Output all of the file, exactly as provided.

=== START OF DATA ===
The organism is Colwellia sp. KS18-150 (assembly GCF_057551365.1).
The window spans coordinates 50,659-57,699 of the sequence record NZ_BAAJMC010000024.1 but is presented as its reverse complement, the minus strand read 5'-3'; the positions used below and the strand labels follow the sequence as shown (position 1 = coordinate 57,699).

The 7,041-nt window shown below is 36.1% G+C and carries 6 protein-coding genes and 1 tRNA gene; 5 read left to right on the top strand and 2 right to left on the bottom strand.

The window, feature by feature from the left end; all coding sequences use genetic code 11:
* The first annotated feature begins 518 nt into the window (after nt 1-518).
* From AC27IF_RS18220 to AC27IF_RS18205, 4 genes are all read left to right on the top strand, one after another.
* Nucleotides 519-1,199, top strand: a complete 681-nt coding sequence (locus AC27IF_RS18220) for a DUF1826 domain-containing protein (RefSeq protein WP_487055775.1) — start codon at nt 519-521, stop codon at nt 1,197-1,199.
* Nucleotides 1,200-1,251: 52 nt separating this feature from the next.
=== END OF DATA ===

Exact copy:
The organism is Colwellia sp. KS18-150 (assembly GCF_057551365.1).
The window spans coordinates 50,659-57,699 of the sequence record NZ_BAAJMC010000024.1 but is presented as its reverse complement, the minus strand read 5'-3'; the positions used below and the strand labels follow the sequence as shown (position 1 = coordinate 57,699).

The 7,041-nt window shown below is 36.1% G+C and carries 6 protein-coding genes and 1 tRNA gene; 5 read left to right on the top strand and 2 right to left on the bottom strand.

The window, feature by feature from the left end; all coding sequences use genetic code 11:
* The first annotated feature begins 518 nt into the window (after nt 1-518).
* From AC27IF_RS18220 to AC27IF_RS18205, 4 genes are all read left to right on the top strand, one after another.
* Nucleotides 519-1,199, top strand: a complete 681-nt coding sequence (locus AC27IF_RS18220) for a DUF1826 domain-containing protein (RefSeq protein WP_487055775.1) — start codon at nt 519-521, stop codon at nt 1,197-1,199.
* Nucleotides 1,200-1,251: 52 nt separating this feature from the next.